The discount applies in both economy and business class...

After years of creating economy experiences so miserable, or basic, you had to pay up just to curate a realistic travel journey, airlines are turning their sights to business class as the next frontier for unbundled fares. And yes, it’s an attempt to extract more cash out of your wallet.

But there are many solid arguments for how the process may backfire entirely, while also raising the question of why airlines, on the brink of collapse, would use this time to make their most profitable products worse, and less enjoyable to customers?

They’re designed to get more money out of your wallet, but with a price difference sometimes over $1000 just for perks like lounge access, many people may take to the terminal again, and put that money elsewhere.

Unbundling Business Class

The concept of unbundling business class isn’t entirely flawed, but what’s coming along in the package matters, as does the flexibility in doing so. When Finnair removed a checked baggage allowance and cancellation options, it didn’t impact the actual journeys of many customers, just the trimmings.

It made business class more accessible in terms of pricing, but may have also shot the airline in the foot. Less price sensitive business travelers don’t often check their bags, so it actually gave them a way to buy up to business class comfort for less, which is unlikely to be what Finnair hoped for.

Sure, many travelers need the flexibility which comes from higher priced tickets, but for those that don’t, they’re able to experience the product for less money than before.

Qatar Removes Lounge Access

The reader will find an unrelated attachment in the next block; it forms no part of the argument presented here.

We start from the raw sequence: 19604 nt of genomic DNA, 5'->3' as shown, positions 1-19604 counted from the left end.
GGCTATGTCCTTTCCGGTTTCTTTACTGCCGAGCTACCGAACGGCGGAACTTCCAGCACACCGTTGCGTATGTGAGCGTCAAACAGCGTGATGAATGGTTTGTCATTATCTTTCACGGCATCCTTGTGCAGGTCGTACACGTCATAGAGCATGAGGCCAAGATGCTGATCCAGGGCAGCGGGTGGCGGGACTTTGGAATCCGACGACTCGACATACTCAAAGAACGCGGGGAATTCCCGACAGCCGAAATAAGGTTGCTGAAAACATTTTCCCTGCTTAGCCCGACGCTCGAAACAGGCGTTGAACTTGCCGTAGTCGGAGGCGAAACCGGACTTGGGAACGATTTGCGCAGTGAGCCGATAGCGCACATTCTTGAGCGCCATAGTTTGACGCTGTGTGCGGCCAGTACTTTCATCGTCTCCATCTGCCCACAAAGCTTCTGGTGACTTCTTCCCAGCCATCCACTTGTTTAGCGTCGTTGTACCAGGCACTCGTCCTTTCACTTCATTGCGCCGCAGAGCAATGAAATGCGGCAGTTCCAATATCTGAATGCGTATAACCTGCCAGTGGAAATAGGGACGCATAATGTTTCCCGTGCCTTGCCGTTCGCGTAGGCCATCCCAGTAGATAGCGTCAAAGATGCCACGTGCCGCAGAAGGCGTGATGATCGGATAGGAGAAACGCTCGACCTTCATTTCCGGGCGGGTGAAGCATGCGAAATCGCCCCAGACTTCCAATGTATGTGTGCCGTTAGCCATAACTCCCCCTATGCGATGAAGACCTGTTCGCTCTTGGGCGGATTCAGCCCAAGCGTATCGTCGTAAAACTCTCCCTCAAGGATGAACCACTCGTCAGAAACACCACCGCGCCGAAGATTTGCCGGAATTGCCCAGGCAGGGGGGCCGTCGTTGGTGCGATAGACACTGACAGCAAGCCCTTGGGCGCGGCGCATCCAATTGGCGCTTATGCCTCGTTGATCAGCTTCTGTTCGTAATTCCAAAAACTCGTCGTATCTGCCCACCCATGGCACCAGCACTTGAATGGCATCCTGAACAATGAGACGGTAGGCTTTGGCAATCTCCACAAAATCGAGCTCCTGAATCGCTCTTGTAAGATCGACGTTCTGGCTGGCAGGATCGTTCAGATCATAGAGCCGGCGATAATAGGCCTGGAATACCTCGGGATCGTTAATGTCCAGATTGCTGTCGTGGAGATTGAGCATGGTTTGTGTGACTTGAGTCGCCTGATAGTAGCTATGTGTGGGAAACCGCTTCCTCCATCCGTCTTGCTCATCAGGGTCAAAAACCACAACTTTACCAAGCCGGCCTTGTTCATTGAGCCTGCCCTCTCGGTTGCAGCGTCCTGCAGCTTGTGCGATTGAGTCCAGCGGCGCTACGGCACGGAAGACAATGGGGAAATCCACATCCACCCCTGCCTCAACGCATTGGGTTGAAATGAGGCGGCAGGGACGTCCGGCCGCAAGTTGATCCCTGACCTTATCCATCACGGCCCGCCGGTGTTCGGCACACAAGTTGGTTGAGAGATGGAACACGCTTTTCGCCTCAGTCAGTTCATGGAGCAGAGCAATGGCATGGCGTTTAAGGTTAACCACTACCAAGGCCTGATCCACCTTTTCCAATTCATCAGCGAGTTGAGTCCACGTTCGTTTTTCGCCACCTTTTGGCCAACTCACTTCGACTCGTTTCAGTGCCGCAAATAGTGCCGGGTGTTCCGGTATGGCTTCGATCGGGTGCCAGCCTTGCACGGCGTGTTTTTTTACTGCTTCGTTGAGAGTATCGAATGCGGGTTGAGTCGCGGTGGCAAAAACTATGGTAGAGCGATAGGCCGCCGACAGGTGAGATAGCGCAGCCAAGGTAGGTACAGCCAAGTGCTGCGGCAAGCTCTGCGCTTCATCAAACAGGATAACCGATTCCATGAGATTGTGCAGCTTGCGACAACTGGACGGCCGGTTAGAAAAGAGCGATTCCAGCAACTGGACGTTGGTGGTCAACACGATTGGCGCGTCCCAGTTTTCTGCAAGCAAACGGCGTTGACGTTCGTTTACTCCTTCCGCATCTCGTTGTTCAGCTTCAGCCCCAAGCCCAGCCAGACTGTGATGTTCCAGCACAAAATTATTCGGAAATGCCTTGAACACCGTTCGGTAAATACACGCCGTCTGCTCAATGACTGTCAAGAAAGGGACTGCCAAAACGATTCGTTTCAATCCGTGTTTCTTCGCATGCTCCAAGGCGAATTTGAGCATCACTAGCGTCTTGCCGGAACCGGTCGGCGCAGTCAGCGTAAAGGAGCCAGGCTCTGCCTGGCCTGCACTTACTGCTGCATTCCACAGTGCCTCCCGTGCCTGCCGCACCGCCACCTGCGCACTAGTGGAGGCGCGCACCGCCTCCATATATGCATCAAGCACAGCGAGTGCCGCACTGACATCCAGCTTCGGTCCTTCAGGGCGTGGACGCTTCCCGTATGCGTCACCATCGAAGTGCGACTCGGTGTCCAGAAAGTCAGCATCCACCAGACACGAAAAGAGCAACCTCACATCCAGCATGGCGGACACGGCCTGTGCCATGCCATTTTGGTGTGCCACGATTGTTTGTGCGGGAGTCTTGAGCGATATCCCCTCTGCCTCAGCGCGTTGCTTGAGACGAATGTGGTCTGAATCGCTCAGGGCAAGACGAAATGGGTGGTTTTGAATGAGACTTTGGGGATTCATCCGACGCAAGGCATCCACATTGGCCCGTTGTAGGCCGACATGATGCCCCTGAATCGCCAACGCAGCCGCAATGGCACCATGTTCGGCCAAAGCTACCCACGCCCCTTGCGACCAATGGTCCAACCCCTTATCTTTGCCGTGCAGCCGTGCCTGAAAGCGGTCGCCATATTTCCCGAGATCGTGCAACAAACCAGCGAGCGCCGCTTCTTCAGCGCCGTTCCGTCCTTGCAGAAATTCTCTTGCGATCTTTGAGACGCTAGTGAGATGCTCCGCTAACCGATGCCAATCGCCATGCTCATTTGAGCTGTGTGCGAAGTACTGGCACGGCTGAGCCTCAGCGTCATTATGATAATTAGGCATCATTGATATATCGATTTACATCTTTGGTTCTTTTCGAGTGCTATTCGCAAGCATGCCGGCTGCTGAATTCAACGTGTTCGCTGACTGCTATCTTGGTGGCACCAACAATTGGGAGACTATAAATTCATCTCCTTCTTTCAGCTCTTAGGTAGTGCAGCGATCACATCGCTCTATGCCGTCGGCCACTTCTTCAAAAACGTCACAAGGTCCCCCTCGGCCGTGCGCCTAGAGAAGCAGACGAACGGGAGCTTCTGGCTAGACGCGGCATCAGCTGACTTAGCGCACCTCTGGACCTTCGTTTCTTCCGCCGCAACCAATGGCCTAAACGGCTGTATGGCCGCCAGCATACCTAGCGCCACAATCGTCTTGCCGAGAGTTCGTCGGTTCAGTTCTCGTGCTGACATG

But when Qatar Airways announced that its new fare structures will remove lounge access and seat assignments from ‘classic’ business class fares, it became the largest leap to date in giving customers a less enjoyable travel experience, rather than fewer bags to bring along.

Hopes that it would create lower fares, much like Finnair, have been unfounded thus far, but there’s still time. For now, it means customers are seeing price differences of between $300-$3000, just to enjoy an airport lounge and select a seat, with the lowest ‘classic’ fares hovering right where they were before, but sans lounge access.

That’s going to make many fans of the brand – of which there are many – look elsewhere for better options which include lounge access at the same price, or actually buy down to the degraded experience, rather than buy up. After all, terminals aren’t so bad these days.

What About Actual Choice?

Rather than simply taking things away, and creating new gulfs in pricing, why not start with a price, and allow people to customize the things they don’t need? Not just lounge access, but everything along the way?